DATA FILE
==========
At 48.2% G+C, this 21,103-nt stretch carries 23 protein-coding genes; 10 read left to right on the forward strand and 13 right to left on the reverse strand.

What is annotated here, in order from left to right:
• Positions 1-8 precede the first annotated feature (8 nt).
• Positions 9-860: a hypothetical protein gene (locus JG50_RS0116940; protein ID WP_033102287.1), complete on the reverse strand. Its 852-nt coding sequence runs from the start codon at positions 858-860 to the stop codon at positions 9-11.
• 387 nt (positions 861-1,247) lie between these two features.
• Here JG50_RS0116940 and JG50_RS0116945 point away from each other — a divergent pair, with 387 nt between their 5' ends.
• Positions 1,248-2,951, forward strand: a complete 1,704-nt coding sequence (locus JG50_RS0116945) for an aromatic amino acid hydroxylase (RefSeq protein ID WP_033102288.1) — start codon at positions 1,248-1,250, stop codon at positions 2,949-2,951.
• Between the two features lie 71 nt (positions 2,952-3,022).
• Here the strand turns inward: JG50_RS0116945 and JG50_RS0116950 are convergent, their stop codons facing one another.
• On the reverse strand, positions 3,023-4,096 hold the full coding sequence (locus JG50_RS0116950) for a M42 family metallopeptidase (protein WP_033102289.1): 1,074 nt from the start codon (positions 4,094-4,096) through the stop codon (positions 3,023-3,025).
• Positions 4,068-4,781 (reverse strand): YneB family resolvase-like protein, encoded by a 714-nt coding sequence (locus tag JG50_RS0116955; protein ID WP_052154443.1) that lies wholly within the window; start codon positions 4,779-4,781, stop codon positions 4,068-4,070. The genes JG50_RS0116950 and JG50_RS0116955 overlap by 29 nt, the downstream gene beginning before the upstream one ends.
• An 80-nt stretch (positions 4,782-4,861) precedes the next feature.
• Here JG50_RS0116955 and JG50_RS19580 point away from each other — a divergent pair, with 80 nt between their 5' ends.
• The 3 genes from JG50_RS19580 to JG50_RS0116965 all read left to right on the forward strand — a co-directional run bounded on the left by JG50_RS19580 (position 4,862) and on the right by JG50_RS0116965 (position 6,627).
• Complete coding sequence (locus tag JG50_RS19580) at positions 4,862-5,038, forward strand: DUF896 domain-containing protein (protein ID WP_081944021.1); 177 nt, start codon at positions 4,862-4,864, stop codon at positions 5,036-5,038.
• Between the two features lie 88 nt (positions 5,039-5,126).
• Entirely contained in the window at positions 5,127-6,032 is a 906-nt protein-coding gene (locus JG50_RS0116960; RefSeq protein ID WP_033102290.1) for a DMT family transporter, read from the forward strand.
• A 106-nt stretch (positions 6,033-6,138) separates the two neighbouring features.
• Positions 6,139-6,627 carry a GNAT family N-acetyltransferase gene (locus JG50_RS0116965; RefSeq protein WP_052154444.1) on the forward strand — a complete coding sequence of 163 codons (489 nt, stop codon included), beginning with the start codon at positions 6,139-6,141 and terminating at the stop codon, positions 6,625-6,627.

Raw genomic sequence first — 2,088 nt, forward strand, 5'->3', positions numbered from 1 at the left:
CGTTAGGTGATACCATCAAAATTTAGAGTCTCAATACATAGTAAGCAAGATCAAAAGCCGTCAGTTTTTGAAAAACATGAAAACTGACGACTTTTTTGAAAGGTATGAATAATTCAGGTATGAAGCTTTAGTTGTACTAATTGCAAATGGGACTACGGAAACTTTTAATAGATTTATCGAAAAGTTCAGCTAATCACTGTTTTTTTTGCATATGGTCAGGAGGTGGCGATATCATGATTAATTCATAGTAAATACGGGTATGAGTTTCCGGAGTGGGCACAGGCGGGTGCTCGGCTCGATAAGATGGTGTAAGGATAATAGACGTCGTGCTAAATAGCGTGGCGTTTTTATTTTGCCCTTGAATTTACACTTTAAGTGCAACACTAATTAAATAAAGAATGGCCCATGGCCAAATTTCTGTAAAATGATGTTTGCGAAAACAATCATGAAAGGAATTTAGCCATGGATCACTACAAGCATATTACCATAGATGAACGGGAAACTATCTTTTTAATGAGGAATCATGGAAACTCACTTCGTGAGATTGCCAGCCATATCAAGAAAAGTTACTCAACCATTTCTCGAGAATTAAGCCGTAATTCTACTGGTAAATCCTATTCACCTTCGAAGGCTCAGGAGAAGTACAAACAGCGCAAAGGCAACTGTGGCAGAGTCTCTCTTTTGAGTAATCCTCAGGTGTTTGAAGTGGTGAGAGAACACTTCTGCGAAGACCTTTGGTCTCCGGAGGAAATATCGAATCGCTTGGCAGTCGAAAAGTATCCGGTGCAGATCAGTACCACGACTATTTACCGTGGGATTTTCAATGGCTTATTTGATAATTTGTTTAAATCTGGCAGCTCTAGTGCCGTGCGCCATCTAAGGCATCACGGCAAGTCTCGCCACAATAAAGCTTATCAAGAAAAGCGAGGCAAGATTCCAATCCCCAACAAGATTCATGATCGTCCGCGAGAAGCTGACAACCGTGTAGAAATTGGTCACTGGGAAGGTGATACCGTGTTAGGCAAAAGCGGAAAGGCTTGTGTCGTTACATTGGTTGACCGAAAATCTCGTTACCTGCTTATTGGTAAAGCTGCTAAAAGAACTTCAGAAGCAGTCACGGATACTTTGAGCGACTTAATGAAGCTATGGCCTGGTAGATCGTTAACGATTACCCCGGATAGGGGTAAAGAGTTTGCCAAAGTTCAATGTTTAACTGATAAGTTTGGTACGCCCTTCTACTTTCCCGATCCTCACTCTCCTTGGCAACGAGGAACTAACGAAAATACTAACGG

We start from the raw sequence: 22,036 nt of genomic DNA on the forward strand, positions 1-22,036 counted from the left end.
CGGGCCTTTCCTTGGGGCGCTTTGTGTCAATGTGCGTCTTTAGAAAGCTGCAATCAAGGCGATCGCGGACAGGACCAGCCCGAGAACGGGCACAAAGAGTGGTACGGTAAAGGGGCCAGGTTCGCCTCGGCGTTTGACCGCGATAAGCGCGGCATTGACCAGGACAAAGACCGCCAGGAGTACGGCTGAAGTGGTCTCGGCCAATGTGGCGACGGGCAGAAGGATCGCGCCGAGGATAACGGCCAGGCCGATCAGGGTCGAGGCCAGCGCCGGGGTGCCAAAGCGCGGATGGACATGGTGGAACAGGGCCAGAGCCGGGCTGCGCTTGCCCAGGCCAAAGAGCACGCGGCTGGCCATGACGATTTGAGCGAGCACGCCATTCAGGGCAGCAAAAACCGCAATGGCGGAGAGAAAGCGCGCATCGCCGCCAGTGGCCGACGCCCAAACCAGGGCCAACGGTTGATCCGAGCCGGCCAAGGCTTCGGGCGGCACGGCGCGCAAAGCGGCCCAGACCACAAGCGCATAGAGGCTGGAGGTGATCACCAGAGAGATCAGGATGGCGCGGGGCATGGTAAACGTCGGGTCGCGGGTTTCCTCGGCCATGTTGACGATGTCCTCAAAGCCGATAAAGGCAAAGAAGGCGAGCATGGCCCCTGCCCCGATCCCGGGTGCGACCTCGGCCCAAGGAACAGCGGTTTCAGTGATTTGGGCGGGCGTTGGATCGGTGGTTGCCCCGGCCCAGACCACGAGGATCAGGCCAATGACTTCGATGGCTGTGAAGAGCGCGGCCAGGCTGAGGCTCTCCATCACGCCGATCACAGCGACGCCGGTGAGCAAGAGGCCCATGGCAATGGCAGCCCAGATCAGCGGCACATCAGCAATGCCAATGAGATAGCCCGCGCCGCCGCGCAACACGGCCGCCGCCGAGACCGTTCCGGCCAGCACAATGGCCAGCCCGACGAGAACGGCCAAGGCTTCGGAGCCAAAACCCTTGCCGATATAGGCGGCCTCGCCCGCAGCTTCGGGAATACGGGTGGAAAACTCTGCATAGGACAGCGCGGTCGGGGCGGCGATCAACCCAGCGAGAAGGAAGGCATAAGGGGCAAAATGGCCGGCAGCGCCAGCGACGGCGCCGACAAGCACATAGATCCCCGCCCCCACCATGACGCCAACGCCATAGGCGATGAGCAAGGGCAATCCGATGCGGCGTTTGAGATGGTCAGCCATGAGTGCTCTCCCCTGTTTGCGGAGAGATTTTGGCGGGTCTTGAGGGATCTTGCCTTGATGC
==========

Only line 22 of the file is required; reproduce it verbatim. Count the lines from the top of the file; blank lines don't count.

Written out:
We start from the raw sequence: 22,036 nt of genomic DNA on the forward strand, positions 1-22,036 counted from the left end.